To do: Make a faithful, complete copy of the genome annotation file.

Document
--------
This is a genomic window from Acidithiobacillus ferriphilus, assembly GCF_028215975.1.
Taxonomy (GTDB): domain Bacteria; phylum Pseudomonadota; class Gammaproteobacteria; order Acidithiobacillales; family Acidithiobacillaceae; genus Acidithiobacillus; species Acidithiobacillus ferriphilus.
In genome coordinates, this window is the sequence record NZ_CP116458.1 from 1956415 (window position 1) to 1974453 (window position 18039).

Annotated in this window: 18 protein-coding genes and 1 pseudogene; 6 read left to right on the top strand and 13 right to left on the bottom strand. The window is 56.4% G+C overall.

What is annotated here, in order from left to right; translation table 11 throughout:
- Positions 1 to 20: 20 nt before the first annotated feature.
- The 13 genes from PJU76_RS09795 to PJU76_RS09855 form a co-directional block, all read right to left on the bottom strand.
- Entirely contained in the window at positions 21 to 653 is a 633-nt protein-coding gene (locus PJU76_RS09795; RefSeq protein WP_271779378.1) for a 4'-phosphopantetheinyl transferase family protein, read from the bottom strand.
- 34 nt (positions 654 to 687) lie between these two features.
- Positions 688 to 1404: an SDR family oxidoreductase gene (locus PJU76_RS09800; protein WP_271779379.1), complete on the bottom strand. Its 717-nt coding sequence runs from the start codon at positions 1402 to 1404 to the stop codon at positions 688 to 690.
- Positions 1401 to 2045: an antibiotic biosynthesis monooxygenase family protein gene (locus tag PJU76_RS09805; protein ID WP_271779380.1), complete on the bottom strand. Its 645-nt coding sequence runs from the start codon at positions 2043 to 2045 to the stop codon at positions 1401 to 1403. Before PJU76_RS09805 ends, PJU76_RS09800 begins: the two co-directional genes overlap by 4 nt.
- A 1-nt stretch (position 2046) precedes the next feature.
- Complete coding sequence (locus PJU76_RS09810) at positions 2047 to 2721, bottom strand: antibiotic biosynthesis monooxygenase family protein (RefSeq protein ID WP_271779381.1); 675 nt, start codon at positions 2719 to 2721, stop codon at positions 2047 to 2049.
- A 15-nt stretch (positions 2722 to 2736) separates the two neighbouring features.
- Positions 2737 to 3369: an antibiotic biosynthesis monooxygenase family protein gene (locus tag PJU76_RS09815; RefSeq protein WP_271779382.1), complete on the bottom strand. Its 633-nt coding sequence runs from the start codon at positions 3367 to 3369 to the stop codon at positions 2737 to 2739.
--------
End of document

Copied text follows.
This is a genomic window from Acidithiobacillus ferriphilus, assembly GCF_028215975.1.
Taxonomy (GTDB): domain Bacteria; phylum Pseudomonadota; class Gammaproteobacteria; order Acidithiobacillales; family Acidithiobacillaceae; genus Acidithiobacillus; species Acidithiobacillus ferriphilus.
In genome coordinates, this window is the sequence record NZ_CP116458.1 from 1956415 (window position 1) to 1974453 (window position 18039).

Annotated in this window: 18 protein-coding genes and 1 pseudogene; 6 read left to right on the top strand and 13 right to left on the bottom strand. The window is 56.4% G+C overall.

What is annotated here, in order from left to right; translation table 11 throughout:
- Positions 1 to 20: 20 nt before the first annotated feature.
- The 13 genes from PJU76_RS09795 to PJU76_RS09855 form a co-directional block, all read right to left on the bottom strand.
- Entirely contained in the window at positions 21 to 653 is a 633-nt protein-coding gene (locus PJU76_RS09795; RefSeq protein WP_271779378.1) for a 4'-phosphopantetheinyl transferase family protein, read from the bottom strand.
- 34 nt (positions 654 to 687) lie between these two features.
- Positions 688 to 1404: an SDR family oxidoreductase gene (locus PJU76_RS09800; protein WP_271779379.1), complete on the bottom strand. Its 717-nt coding sequence runs from the start codon at positions 1402 to 1404 to the stop codon at positions 688 to 690.
- Positions 1401 to 2045: an antibiotic biosynthesis monooxygenase family protein gene (locus tag PJU76_RS09805; protein ID WP_271779380.1), complete on the bottom strand. Its 645-nt coding sequence runs from the start codon at positions 2043 to 2045 to the stop codon at positions 1401 to 1403. Before PJU76_RS09805 ends, PJU76_RS09800 begins: the two co-directional genes overlap by 4 nt.
- A 1-nt stretch (position 2046) precedes the next feature.
- Complete coding sequence (locus PJU76_RS09810) at positions 2047 to 2721, bottom strand: antibiotic biosynthesis monooxygenase family protein (RefSeq protein ID WP_271779381.1); 675 nt, start codon at positions 2719 to 2721, stop codon at positions 2047 to 2049.
- A 15-nt stretch (positions 2722 to 2736) separates the two neighbouring features.
- Positions 2737 to 3369: an antibiotic biosynthesis monooxygenase family protein gene (locus tag PJU76_RS09815; RefSeq protein WP_271779382.1), complete on the bottom strand. Its 633-nt coding sequence runs from the start codon at positions 3367 to 3369 to the stop codon at positions 2737 to 2739.